The public latrines are located on the east side of the Stadium Street and adjoin Nymphaeum B on the south and southeast. L-shaped latrines have a capacity of about 80 people. It is accessed via a north-south vestibule adjacent to the street. The vestibule’s floor is paved with mosaics depicting a wild goat walking to right within three bands of geometric decoration. The mosaic is dated to the third century AD. In the south part of the latrines is a square pool paved with terracotta plaques. At the corners of the pool are travertine blocks placed on top of each other; in the middle of the sides are two square blocks and two upside down Corinthian capitals; all these form balusters between which slabs were placed forming a parapet. The latrina was covered with a lean-to roof and rainwater was collected in the pool. This system also provided light to the interior. Along the walls extends a row of toilette seats, some of which are in situ on the north. The extant seats could hold three people at once. In front of the row are marble blocks with clean water channel on. The latrina was supplied fresh water from the water tank on its north. The wastewater channel beneath the row of seats joins into the main sewage channel extending in the north-south direction in the Stadium Street.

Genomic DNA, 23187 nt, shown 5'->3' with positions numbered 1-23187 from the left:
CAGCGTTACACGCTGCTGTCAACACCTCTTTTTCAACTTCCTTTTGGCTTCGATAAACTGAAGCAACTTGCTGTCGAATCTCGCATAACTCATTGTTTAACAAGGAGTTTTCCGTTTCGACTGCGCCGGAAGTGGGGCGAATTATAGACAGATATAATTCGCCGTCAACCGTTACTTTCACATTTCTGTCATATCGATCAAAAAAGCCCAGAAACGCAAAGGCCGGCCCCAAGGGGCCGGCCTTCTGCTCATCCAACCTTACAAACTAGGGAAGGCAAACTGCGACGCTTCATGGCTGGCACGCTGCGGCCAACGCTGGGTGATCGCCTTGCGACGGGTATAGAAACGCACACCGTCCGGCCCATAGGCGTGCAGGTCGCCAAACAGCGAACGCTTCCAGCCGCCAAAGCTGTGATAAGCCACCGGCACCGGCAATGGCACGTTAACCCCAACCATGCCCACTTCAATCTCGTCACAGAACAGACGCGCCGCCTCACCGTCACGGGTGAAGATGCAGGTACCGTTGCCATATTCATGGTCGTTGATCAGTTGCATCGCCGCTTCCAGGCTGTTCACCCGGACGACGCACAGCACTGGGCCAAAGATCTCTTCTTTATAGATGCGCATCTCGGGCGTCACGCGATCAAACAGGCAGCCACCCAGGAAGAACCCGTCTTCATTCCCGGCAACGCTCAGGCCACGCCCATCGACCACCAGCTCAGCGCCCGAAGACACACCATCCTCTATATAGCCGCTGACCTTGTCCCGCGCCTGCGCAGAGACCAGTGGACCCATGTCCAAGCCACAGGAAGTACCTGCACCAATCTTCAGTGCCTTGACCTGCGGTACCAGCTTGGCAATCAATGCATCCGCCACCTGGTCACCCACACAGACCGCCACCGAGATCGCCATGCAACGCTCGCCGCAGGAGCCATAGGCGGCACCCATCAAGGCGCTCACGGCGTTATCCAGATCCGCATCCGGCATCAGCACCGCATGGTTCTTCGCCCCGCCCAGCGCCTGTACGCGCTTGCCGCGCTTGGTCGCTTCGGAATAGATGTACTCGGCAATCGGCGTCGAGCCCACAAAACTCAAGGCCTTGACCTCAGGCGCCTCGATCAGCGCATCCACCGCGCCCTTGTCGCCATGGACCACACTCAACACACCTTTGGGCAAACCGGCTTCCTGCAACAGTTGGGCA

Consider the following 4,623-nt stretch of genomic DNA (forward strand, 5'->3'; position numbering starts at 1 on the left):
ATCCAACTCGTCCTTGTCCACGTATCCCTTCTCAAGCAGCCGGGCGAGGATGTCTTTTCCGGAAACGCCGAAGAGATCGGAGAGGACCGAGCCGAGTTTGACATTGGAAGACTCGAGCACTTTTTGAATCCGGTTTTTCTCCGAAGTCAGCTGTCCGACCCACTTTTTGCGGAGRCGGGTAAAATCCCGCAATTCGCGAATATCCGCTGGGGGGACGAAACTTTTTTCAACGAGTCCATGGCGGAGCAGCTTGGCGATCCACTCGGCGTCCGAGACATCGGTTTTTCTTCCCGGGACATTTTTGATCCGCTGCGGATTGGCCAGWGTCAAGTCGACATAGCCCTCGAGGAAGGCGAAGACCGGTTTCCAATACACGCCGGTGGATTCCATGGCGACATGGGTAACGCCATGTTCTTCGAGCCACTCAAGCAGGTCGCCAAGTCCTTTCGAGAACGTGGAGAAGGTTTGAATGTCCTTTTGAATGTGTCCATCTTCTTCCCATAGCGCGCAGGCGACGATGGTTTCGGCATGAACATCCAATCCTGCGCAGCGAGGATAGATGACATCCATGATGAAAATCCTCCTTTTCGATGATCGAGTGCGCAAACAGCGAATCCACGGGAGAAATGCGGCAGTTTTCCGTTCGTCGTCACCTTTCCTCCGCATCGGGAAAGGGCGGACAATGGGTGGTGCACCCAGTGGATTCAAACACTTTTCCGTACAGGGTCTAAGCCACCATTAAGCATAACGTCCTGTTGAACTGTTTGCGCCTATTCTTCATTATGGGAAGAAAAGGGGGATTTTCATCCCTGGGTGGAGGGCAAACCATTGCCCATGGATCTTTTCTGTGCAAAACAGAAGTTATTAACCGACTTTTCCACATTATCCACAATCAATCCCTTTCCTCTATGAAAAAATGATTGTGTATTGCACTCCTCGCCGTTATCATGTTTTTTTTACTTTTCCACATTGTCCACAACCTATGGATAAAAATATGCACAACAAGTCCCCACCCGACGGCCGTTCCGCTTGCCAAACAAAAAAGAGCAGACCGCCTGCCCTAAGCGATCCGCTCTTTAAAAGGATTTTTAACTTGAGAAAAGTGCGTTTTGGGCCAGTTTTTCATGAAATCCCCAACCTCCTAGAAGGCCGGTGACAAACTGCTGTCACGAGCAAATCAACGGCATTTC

Latrina was built in the third century and stayed in use until the seventh century.



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